The work of the Holy Spirit is the work of the Father and the Son, not the Spirit’s own agenda. The Father does nothing apart from the Son and the Spirit; the Son does nothing apart from the Father and the Spirit; and the Spirit does nothing apart from the Father and the Son.
We are “elect according the foreknowledge of God the Father, in sanctification of the Spirit, for obedience and sprinkling of the blood of Jesus Christ” (1 Peter 1:2). The “age of the Spirit” is not an age in which the Spirit calls attention to himself or sets up shop independently or in addition to the Father and the Son; rather, it is the age in which the Spirit carries out the Father’s will by making known to the world that the Father sent the Son for the redemption and salvation of humanity. In that sense, we are in the age of the Spirit.
He will teach you all things
In John 16:13 Jesus says, “The Spirit will guide you into all truth.” This is not an independent action of the Spirit. John 16:13 stresses, “He [the Spirit] will not speak of his own authority, but whatever he hears he will speak.” Just as the words that Jesus spoke were the words of the Father (John 17:8), so it is with the Holy Spirit – the Spirit does not speak his own thoughts, but the thoughts he hears from the Father. The Father, the Son, and the Holy Spirit are one. The Spirit and the Son do only the will of the Father.
How does the Spirit lead and teach us? Sometimes we forget the most obvious way, or we feel (mistakenly) that it is not enough. “Moved by the Holy Spirit” (2 Peter 1:21), people of God wrote the Old and New Testaments. The Gospels, the Acts of the Apostles, the epistles of Paul, Peter, James, John and Jude, the books of Hebrews and Revelation were given to the church through the Spirit’s inspiration since the day of Pentecost. They are instructive for us, showing what God’s will is for us, teaching us more fully in the way of Christ. “The sword of the Spirit…is the word of God” (Ephesians 6:17).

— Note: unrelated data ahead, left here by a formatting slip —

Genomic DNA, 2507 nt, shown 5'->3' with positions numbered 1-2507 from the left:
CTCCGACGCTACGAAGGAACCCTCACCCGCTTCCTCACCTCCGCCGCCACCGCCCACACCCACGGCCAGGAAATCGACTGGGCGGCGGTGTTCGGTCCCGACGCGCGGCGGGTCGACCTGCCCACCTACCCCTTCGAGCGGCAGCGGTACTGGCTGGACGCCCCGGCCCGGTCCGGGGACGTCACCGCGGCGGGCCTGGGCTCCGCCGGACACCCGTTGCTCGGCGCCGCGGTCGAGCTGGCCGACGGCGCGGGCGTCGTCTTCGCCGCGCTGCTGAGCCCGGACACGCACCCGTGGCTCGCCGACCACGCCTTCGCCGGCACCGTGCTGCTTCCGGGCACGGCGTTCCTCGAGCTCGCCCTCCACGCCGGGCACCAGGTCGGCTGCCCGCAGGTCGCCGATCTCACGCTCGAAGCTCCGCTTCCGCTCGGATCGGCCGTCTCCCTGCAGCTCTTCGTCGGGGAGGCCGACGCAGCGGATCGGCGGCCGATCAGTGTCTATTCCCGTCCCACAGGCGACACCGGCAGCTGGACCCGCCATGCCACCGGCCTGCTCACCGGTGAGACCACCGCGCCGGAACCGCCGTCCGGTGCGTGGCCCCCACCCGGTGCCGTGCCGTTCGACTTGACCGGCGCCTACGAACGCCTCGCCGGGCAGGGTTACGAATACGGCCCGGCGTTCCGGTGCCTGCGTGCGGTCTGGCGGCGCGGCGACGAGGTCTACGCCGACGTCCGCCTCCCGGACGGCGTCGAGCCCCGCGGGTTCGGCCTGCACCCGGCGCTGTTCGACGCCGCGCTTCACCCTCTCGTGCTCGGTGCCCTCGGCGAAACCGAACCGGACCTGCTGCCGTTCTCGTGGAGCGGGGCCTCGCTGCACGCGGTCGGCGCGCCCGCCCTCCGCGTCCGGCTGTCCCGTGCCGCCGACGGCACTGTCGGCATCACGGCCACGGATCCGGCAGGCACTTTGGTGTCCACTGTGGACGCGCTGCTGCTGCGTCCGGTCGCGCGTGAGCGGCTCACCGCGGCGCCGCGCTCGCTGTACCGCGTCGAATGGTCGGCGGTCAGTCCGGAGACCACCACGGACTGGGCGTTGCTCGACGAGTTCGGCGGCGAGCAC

The Spirit also guides believers to take opportunities to spread the gospel. This can be observed in the book of Acts. When opportunities presented themselves, such as the gathering on the day of Pentecost and the crowds at the market place near Mars Hill in Athens, the Holy Spirit inspired Christians to take advantage of those opportunities.
Within the church context, the Holy Spirit provides gifts and strengths to individuals for the furtherance of the gospel and for the edification of the believers. This “demonstration of the Spirit” is part of teaching and guiding (1 Corinthians 2:4, 12:11).
And bring to your remembrance all things that I have said to you
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All scripture quotations, unless otherwise indicated, are taken from the Holy Bible, New International Version®, NIV®. Copyright ©1973, 1978, 1984 by Biblica, Inc.™ Used by permission of Zondervan. All rights reserved worldwide. www.zondervan.com
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This article was written by James Henderson in 2004 and updated in 2014. Copyright Grace Communion International. All rights reserved. If you'd like to learn more about the Bible, check out Grace Communion Seminary. It's accredited, affordable, and all online. www.gcs.edu.
The Holy Spirit helped the apostles remember the life and teachings of Christ and to write about them for future generations, including us. The Spirit also helps us remember the example and words of Jesus so we can become more like the Son.
The Spirit points us to Jesus. Always. The Spirit does not draw attention to himself, but he glorifies Jesus, and declares him to us (John 16:14). Confessing that Jesus Christ, God incarnate, came and died and rose for us is a work of the Spirit of God in us (1 John 4:2). The Holy Spirit never minimizes Christ by taking center stage for himself. Never. The Gospel is about the atoning work of Jesus Christ, enabled by the Father and proclaimed through the Spirit.
God the Father sent Jesus Christ to us and pointed to him, saying that Jesus is his beloved Son in whom he is well pleased (Luke 3:22). The Son affirmed that he did the works of the Father who sent him (John 5:36) – so the Son pointed us to the Father. The Son also pointed to the promise of the Father – the Holy Spirit, who always points us to Jesus. These three are one – God the Father, God the Son, God the Holy Spirit.
“By this we know that we abide in him, and he in us, because he has given us of his Spirit” (1 John 4:13).